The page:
The city of Moscow is expected to start assessing a monthly stormwater utility fee Oct. 1 to residents and business owners who receive stormwater services, but some will qualify for waivers or credits based on how much burden they place on the city’s stormwater system.
“They’re a great way to incentivize and reward activities … that reduce the cost to provide services and also recognize those customers that lessen their burden on our stormwater control system,” Moscow Environmental Services Manager Kyle Steele said of the proposed waivers and credits.
Steele outlined to the Moscow City Council Administrative Committee on Monday the 10 groups that would receive the stormwater user fee credits and waivers, if approved by the City Council.
They include nonuse, vacant undeveloped property, on-site gravel areas, K-12 educational activities, direct discharger, on-site retention/treatment equivalent, municipal separate storm sewer (MS4) permit, public roads, publicly owned buildings and facilities and public parks, open space, trails and paths.
Nonuse, which includes developed real property, vacant undeveloped property, public roads, publicly owned buildings and facilities and public parks, open space, trails and paths would receive a 100 percent waiver applied to the entire property or on the impervious service area that does not discharge off site.
On-site gravel areas, or customers with uncompacted gravel, would receive as much as 50 percent credit applied to qualifying gravel areas and a 100 percent waiver would be applied to qualifying gravel landscaped areas.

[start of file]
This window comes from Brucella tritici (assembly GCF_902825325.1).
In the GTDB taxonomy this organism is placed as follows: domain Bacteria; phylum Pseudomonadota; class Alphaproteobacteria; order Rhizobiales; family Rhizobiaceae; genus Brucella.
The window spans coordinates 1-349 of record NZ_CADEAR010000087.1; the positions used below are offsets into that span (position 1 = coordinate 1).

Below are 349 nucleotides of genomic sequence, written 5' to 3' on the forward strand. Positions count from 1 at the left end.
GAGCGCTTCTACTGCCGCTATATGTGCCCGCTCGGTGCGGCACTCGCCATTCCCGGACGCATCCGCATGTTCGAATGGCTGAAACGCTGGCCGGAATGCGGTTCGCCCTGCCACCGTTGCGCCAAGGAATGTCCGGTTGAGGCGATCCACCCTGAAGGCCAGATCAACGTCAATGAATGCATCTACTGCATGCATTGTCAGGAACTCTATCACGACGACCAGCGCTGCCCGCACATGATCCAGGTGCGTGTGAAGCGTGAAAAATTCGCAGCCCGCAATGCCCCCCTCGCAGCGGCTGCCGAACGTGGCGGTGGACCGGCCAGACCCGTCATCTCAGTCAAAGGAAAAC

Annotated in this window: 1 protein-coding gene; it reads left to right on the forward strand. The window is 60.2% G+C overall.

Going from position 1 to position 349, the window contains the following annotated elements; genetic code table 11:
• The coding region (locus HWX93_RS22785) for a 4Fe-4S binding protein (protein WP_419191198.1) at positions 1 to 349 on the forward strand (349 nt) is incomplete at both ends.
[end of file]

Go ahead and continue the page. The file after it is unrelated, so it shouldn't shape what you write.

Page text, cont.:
K-12 schools that provide educational activities centered on watershed pollution and protection and increase awareness about surface and groundwater resources, the effects of urbanization on these resources and encourage students to be lifelong stewards of the area’s precious natural resources would receive a 20 percent credit applied to impervious service areas.
Direct dischargers to natural waterways that do not enter a city storm pipe or ditch would receive a 20 percent credit applied to that portion of impervious service area that direct discharges.
On-site retention/treatment equivalent customers who retain, infiltrate or otherwise prevent a significant amount of runoff from leaving their property or implement treatment requirements would receive credit of waiver of up to 100 percent.
Those with an MS4 permit would receive a 20 percent credit applied to impervious service areas.
The U.S. Environmental Protection Agency issued a National Pollutant Discharge Elimination System Municipal Separate Storm Sewer Systems Permit to the city and it took effect in 2019.
In February, the Moscow City Council approved an ordinance that adds a chapter to city code allowing the city to establish stormwater utility fees to fund and carry out the requirements of the federally-mandated permit.
The administrative committee on Monday recommended adopting the stormwater user fee credits and waivers and the item will be on the City Council’s regular agenda next Monday.
In other business, the committee recommended:
Approval of a sidewalk cafe proposal by One World Cafe.
Approval of $2,000 to purchase bicycle helmets for this year’s Lee Newbill Safety Fair.
Forwarding a proposed amended ordinance that would allow “up-lighting” so outdoor public art is more visible at night for a public hearing at Monday’s council meeting.
Cabeza can be reached at (208) 883-4631, or by email to email@example.com.